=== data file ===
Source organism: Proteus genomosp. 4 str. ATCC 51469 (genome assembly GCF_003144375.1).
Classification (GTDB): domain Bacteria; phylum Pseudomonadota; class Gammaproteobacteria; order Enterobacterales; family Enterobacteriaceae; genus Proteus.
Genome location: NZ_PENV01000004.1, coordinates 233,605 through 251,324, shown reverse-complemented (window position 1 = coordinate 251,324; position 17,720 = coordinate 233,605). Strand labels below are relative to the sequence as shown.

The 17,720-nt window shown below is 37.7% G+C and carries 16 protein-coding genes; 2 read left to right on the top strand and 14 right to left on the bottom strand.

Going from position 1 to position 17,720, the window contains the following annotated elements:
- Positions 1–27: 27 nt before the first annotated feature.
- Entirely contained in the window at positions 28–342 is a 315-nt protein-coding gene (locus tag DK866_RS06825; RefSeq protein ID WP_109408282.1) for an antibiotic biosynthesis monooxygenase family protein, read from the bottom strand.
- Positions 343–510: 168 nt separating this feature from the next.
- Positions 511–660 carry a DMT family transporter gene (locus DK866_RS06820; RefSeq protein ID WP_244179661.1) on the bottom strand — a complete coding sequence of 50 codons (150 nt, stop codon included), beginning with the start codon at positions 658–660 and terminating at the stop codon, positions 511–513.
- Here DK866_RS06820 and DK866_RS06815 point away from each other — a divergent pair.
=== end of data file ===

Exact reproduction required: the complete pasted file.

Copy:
Source organism: Proteus genomosp. 4 str. ATCC 51469 (genome assembly GCF_003144375.1).
Classification (GTDB): domain Bacteria; phylum Pseudomonadota; class Gammaproteobacteria; order Enterobacterales; family Enterobacteriaceae; genus Proteus.
Genome location: NZ_PENV01000004.1, coordinates 233,605 through 251,324, shown reverse-complemented (window position 1 = coordinate 251,324; position 17,720 = coordinate 233,605). Strand labels below are relative to the sequence as shown.

The 17,720-nt window shown below is 37.7% G+C and carries 16 protein-coding genes; 2 read left to right on the top strand and 14 right to left on the bottom strand.

Going from position 1 to position 17,720, the window contains the following annotated elements:
- Positions 1–27: 27 nt before the first annotated feature.
- Entirely contained in the window at positions 28–342 is a 315-nt protein-coding gene (locus tag DK866_RS06825; RefSeq protein ID WP_109408282.1) for an antibiotic biosynthesis monooxygenase family protein, read from the bottom strand.
- Positions 343–510: 168 nt separating this feature from the next.
- Positions 511–660 carry a DMT family transporter gene (locus DK866_RS06820; RefSeq protein ID WP_244179661.1) on the bottom strand — a complete coding sequence of 50 codons (150 nt, stop codon included), beginning with the start codon at positions 658–660 and terminating at the stop codon, positions 511–513.
- Here DK866_RS06820 and DK866_RS06815 point away from each other — a divergent pair.